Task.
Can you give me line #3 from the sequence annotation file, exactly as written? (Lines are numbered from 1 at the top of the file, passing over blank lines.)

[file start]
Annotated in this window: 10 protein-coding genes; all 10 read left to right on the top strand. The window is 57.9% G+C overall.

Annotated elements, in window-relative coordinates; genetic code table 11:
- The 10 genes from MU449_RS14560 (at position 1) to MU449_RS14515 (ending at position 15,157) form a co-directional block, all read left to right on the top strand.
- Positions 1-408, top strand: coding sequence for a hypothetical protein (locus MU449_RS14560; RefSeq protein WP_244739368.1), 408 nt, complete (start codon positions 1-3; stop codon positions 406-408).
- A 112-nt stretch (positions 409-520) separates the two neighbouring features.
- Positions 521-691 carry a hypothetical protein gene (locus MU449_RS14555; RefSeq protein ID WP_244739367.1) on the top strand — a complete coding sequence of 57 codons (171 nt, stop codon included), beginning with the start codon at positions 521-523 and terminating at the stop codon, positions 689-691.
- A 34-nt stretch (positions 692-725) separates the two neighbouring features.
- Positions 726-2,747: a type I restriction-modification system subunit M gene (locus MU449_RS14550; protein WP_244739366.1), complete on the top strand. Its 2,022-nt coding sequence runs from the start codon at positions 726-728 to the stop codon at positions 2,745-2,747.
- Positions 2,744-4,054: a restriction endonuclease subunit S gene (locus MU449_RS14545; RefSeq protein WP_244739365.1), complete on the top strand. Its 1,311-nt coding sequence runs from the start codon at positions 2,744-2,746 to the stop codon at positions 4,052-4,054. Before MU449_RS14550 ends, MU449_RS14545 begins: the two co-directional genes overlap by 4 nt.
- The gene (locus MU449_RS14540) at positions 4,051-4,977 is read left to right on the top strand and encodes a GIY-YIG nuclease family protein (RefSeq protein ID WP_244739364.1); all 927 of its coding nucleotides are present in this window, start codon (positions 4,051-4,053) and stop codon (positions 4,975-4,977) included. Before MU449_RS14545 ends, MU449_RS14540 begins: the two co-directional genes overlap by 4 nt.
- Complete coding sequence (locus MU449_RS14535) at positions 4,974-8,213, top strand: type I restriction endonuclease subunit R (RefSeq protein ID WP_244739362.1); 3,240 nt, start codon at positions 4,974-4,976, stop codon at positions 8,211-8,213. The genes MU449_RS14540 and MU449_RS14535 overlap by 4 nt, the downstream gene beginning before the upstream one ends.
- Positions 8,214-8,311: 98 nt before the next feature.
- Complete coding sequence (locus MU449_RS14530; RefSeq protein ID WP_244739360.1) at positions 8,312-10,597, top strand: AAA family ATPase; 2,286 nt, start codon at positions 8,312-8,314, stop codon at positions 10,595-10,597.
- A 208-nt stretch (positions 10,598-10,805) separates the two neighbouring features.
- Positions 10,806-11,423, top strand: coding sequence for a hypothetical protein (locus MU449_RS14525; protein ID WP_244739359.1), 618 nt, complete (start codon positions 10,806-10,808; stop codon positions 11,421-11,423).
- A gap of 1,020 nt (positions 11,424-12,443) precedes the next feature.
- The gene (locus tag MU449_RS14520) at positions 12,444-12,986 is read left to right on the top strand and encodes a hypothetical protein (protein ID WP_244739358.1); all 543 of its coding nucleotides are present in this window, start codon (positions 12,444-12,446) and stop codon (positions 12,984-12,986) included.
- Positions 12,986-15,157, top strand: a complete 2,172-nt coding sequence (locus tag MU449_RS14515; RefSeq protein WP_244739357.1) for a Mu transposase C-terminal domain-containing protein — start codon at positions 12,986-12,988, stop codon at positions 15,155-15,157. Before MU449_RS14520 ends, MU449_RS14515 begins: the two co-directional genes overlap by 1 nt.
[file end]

- The 10 genes from MU449_RS14560 (at position 1) to MU449_RS14515 (ending at position 15,157) form a co-directional block, all read left to right on the top strand.